Based upon estimations that the region's number of HIV positive individuals may reach 1400 in 2002, the center of AIDS Prevention is planning to open a medical center focused on treating drug problems. (17) During the first six months of 2001, a total of 31 HIV positive people were reported in Kazakhstan's Aktyubinsk region, with 3 additional infected individuals identified in August. All of these 34 individuals are IDUs. (18)

Stigma and Social Attitudes towards HIV/AIDS. One investigator reported:

“More than 90 % of the young population of the country (UNAIDS, 1999) are informed about existence of the STIs, mainly syphilis and gonorrhea. In the opinion of 95 % of the respondents, unprotected sex (without a condom) results in a high risk of the STI infection. It is of special importance that half of the surveyed students believe that the risk also exists in sharing plates and glasses, towels and the toilet with an STI-infected person. Thus, the erroneous opinion that the STIs are transferred not only through sexual contact is widely spread. As a matter of fact, girls are more susceptible to this error and are afraid of imaginary dangers more than young men. The consequence of such delusions is that, as compared with men, only 41 % of the surveyed women would agree to look after an HIV-infected relative at home, while among the men the corresponding figure is 64 %. The high level of stigmatization of the HIV-infected and their relatives is reflected in actual cases. In Pavlodar, a mother of a convicted HIV-infected woman could not find people to look after her child even for pay. Suicide has become the leading mortality cause among the HIV-infected people.” (6)

Kazakhstan – 24 January 2002 - 7III. OTHER INFECTIOUS DISEASES

The spread of HIV is related in important ways to the incidence of other infectious diseases. Unsterile injection drug use is a risk factor not only for HIV, but also Hepatitis. Incarceration in many countries in this region is a risk factor for tuberculosis.

Sexually transmitted diseases may increase the likelihood of HIV transmission during sex.

Kazakhstan appears to be in the midst of seriously growing epidemics of TB and syphilis.

–  –  –

1993 - - 12 - - Ninety percent of HIV infected individuals and 85% of all drug users in the Karaganda Oblast are infected with Hepatitis C. (9) Incarceration appears to be an important source of TB.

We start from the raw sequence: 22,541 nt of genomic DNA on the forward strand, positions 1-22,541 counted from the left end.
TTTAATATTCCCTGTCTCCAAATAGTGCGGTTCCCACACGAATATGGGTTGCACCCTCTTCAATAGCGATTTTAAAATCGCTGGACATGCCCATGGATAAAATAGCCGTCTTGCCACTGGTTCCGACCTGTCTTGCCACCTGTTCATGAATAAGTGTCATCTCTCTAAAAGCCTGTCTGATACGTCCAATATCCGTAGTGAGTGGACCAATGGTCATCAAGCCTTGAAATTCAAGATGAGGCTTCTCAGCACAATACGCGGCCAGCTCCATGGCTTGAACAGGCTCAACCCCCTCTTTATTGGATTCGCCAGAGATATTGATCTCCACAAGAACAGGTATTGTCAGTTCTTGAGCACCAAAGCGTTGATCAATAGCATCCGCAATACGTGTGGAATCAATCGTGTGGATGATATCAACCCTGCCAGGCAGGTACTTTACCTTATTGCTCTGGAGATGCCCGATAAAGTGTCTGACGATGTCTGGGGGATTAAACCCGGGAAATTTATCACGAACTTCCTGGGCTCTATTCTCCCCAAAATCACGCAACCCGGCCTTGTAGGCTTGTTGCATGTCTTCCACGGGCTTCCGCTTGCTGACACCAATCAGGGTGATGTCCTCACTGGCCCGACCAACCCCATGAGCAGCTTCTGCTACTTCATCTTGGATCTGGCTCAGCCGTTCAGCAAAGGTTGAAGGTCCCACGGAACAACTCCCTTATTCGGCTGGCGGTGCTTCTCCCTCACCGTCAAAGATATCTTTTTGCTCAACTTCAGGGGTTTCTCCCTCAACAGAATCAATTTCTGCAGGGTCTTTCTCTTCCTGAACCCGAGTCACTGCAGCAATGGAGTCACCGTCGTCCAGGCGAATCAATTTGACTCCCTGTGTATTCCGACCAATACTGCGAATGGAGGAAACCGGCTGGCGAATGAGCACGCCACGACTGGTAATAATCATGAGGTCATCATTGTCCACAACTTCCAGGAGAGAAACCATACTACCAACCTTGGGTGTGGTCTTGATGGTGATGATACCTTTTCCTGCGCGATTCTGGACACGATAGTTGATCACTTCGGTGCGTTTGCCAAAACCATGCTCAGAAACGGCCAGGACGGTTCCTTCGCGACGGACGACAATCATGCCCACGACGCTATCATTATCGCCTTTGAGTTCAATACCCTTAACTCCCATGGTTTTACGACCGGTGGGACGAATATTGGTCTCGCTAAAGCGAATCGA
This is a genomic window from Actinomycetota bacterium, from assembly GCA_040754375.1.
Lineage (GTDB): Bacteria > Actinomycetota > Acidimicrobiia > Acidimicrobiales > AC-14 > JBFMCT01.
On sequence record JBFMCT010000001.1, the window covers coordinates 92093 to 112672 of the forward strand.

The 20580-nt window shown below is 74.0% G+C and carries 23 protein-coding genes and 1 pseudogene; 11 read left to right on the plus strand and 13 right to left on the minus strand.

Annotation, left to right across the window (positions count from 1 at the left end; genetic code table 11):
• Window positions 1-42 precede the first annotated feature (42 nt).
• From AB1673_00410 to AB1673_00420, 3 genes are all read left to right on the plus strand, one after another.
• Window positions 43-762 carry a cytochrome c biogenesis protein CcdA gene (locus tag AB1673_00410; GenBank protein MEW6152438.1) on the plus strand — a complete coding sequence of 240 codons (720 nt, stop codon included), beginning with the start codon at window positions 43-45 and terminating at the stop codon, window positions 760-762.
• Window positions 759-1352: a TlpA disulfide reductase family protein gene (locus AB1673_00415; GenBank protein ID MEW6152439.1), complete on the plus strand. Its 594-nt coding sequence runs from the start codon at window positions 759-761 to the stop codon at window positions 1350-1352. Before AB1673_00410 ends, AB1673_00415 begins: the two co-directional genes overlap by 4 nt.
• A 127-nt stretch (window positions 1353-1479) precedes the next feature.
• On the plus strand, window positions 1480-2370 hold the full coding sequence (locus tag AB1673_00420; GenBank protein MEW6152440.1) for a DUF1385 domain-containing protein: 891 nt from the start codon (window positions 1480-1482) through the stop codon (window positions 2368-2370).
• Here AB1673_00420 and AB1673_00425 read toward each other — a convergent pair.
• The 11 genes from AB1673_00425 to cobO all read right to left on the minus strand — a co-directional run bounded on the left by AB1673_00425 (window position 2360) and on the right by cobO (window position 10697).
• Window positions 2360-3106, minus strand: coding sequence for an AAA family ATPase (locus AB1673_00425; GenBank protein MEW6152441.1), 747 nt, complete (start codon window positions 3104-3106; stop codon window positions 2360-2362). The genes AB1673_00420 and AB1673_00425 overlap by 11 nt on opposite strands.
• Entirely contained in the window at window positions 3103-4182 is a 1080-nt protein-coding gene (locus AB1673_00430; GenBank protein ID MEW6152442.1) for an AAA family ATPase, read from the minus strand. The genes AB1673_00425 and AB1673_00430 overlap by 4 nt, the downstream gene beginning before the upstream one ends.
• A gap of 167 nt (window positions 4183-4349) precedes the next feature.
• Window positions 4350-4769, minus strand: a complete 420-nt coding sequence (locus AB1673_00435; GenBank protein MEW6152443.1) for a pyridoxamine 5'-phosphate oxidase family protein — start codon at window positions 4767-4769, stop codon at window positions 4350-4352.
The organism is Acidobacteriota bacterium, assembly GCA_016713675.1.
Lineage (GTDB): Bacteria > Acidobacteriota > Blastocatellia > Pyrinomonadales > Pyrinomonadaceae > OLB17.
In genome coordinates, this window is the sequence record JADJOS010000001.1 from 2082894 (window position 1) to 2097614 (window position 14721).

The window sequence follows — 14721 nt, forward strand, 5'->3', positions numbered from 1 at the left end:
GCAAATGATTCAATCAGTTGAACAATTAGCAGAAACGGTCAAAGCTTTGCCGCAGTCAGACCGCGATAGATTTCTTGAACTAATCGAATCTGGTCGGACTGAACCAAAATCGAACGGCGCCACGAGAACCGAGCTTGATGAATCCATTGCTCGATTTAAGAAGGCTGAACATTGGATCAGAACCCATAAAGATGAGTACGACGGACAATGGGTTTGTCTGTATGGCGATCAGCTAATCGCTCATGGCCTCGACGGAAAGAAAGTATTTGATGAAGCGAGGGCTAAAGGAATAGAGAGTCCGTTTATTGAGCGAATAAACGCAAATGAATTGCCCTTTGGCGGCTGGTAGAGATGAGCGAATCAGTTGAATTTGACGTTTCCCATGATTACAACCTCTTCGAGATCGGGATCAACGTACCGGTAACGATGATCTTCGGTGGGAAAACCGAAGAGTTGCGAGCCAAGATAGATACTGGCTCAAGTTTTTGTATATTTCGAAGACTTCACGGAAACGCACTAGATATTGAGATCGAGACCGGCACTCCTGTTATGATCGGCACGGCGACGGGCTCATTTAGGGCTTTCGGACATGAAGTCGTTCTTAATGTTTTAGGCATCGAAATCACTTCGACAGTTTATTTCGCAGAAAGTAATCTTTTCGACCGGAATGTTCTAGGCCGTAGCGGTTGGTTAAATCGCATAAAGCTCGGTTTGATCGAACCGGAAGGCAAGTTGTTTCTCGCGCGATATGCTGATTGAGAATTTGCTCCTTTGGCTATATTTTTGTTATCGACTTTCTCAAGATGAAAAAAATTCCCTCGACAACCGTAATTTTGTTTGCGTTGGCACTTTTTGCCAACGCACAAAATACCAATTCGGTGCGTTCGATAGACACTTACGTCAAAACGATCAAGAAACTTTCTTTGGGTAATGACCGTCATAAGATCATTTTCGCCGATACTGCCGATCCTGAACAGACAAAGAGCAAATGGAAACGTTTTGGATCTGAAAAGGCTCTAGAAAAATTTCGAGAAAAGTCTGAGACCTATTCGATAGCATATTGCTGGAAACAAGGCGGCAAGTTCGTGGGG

This section reports available information about drug use levels, trends and risk behaviors, as well as social attitudes about drug use and information about the problem of Kazakhstan – 24 January 2002 - 8 drug overdose. Drug treatment and other interventions to reduce the morbidity and mortality of drug use are discussed in section V, below. Data about drug use come primarily from unofficial sources, including more or less rigorous rapid assessments, consultant reports and the news media.

Drug use is increasing, particularly among women. A study commissioned by the UN OODCP estimated that at least 170,000 Kazakhs regularly use drugs, with two thirds using opium or heroin.

Trends in Drug Use. There has been an overall increase in drug use. Injection drug use is approximately five times higher in men than in women, although in women it is increasing faster. (6) The majority of drug users are age 35 and under. Marijuana and heroin are the most often abused substances. The drug of choice in the north is opium, in the south heroin, and cannabis in the Chui Valley. Many users are switching from smoking to injecting, primarily because it is illegal to possess, but not use, drugs. Use of synthetic drugs (e.g., Ecstasy) along with LSD and ephedrine is on the rise especially in nightclubs. Youths are also inhaling “Tolol,” a toxic chemical similar to glue sniffing but more dangerous. (1) (6) (9) Risk Behavior. IDUs in Kazakhstan are engaging in high-risk injection behavior, for reasons including lack of basic information about the disease threat. A 2000 paper for

the UN reported:

The express analysis of the situation (UNAIDS, 1998) in the two largest cities of Kazakhstan -- Almaty and Shymkent -- has shown that among injection drug

users (IDUs) the behavior connected with the HIV infection risk is widely spread: